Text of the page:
JetBlue Flight 191
|Date||March 27, 2012|
|Summary||In-flight crew incident followed by aircraft diversion|
|Site||Near Amarillo, Texas, United States |
|Aircraft type||Airbus A320-232|
|Aircraft name||100% Blue|
|Flight origin||John F. Kennedy International Airport, New York City, U.S.|
|Destination||McCarran International Airport, Las Vegas, Nevada, U.S.|
JetBlue Flight 191 was a scheduled domestic commercial passenger flight from New York to Las Vegas, United States. On March 27, 2012, the Airbus A320 serving the route diverted to Rick Husband Amarillo International Airport, in Amarillo, Texas, after the captain, suffering from an apparent mental breakdown, started behaving erratically and was restrained by passengers. There were no fatalities.
Captain Clayton Osbon was locked out of the cockpit by First Officer Jason Dowd and was subdued by passengers after he started acting erratically and ranting about terrorists and 9/11 and apparently suffered from an unspecified mental breakdown. The aircraft was then diverted to Amarillo. Osbon received medical treatment by Northwest Texas Healthcare System.
Dowd grew concerned when Osbon made comments such as "We need to take a leap of faith", "We're not going to Vegas", and "I can't be held responsible when this plane crashes." Osbon began giving what the first officer described as a sermon. Dowd tricked Osbon into going to the passenger compartment, then locked the cockpit door and changed the security code. Osbon railed at passengers about Jesus, Al-Qaeda, countries in the Middle East, and a possible bomb on board. Alarmed passengers tackled him and tied him up with seat belt extenders. An off-duty JetBlue pilot who was travelling as a passenger joined Dowd in the cockpit and the plane landed about 20 minutes later. Osbon was arrested and charged with "interference with a flight crew."
The 49-year-old Osbon was suspended from work after being with JetBlue for 12 years. He had attended Carnegie Mellon University and graduated in 1987 from Nathaniel Hawthorne College, an aeronautics and aviation college located in New Hampshire.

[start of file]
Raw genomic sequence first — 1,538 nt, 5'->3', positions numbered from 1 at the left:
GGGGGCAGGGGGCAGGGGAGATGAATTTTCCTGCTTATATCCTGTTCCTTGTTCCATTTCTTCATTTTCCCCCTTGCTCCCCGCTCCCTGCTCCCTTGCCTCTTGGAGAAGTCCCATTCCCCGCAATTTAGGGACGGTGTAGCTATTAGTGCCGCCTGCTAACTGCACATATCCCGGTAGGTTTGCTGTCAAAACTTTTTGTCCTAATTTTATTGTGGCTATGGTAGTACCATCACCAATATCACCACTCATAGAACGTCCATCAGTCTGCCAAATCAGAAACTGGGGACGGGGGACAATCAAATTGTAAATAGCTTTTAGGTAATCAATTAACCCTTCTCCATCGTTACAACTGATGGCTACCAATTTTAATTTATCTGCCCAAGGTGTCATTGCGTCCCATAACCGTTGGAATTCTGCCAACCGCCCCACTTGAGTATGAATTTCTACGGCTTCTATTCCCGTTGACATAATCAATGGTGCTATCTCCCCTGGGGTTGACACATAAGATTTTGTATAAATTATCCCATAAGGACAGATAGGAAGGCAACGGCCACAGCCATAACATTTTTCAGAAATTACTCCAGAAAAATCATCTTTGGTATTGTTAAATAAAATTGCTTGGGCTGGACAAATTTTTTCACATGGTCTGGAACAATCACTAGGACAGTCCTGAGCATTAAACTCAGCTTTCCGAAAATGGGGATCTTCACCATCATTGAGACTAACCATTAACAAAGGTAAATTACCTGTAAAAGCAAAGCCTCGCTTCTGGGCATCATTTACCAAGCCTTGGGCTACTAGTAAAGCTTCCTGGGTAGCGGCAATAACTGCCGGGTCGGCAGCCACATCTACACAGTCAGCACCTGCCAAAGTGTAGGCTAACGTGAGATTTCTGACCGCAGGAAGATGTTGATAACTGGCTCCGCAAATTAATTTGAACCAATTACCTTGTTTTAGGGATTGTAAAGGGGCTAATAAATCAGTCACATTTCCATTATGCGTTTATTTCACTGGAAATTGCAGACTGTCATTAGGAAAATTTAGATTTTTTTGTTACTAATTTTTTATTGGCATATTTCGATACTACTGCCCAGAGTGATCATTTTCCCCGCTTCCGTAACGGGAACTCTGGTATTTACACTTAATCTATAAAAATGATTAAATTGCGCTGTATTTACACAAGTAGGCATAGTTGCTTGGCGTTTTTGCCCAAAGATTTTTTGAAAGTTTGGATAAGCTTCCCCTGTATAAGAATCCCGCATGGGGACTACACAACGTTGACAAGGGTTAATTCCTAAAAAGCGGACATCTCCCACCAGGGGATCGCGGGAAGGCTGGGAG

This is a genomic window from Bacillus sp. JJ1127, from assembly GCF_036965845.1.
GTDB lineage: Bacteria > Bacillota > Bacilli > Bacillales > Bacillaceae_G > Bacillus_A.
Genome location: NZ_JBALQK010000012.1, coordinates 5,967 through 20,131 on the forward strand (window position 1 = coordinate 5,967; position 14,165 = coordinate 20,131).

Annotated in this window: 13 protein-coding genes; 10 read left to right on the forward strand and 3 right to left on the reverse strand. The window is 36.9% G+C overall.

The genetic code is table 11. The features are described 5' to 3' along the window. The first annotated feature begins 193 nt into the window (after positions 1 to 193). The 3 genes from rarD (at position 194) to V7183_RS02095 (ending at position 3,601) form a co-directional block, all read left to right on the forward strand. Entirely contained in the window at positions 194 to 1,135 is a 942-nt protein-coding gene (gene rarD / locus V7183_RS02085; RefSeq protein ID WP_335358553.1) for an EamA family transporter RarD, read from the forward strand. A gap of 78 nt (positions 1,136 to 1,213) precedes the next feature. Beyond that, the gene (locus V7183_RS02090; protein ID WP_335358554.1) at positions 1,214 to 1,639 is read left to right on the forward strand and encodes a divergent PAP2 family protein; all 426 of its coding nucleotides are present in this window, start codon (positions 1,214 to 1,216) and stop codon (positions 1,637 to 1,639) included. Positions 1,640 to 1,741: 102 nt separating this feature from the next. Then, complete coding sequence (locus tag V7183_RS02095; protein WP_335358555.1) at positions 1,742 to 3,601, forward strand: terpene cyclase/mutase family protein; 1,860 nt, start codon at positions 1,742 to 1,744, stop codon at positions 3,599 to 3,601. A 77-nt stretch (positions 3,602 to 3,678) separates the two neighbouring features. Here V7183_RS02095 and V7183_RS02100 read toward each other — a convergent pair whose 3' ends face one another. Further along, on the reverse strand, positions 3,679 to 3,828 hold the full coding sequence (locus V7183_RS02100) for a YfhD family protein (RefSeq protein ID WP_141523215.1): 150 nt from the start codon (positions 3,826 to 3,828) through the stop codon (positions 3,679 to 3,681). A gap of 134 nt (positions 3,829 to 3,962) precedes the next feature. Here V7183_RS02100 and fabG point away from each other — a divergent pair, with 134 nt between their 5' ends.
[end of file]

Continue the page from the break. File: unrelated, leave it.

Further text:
Trial and lawsuits
On Tuesday, July 3, 2012, he was found not guilty by reason of insanity of the charge of interference with the flight crew by an Amarillo, Texas-based federal judge, Judge Mary Lou Robinson. Mr. Osbon was then ordered to be held pending a further investigation; he was then immediately transferred to a mental health facility in Fort Worth for additional treatment.
After Captain Osbon was evaluated in a federal mental health facility in North Carolina, on November 9, 2012, US District Judge Robinson freed him under the provisions that he continue mental health treatment, follow a prescribed medication regime, and meet a variety of other conditions. Osbon must continue to be monitored by his probation officer for an undetermined amount of time. "This is a bad situation for you and your family, but you are very fortunate to have the type of immediate support you have," Robinson said. "Good Luck, Mr. Osbon."
On March 27, 2015, passengers filed a suit against JetBlue for $14.9 million, claiming that the airline did not ensure Osbon was fit to fly, and endangered the lives of the crew and the passengers. The passenger suit was filed three days after the Germanwings Flight 9525 crash, in which the co-pilot deliberately crashed the plane killing all the people aboard. The passenger suit was settled the following month; terms of the settlement were not disclosed to the public.
Causes of illness
The cause of Osbon's mental breakdown remains unknown. Possibilities suggested included the onset of a psychotic disorder, a neurological event that compromised his brain function, or intoxication due to medication. In March 2015, Osbon filed a lawsuit against JetBlue in which he claimed the incident was caused by a complex partial brain seizure.
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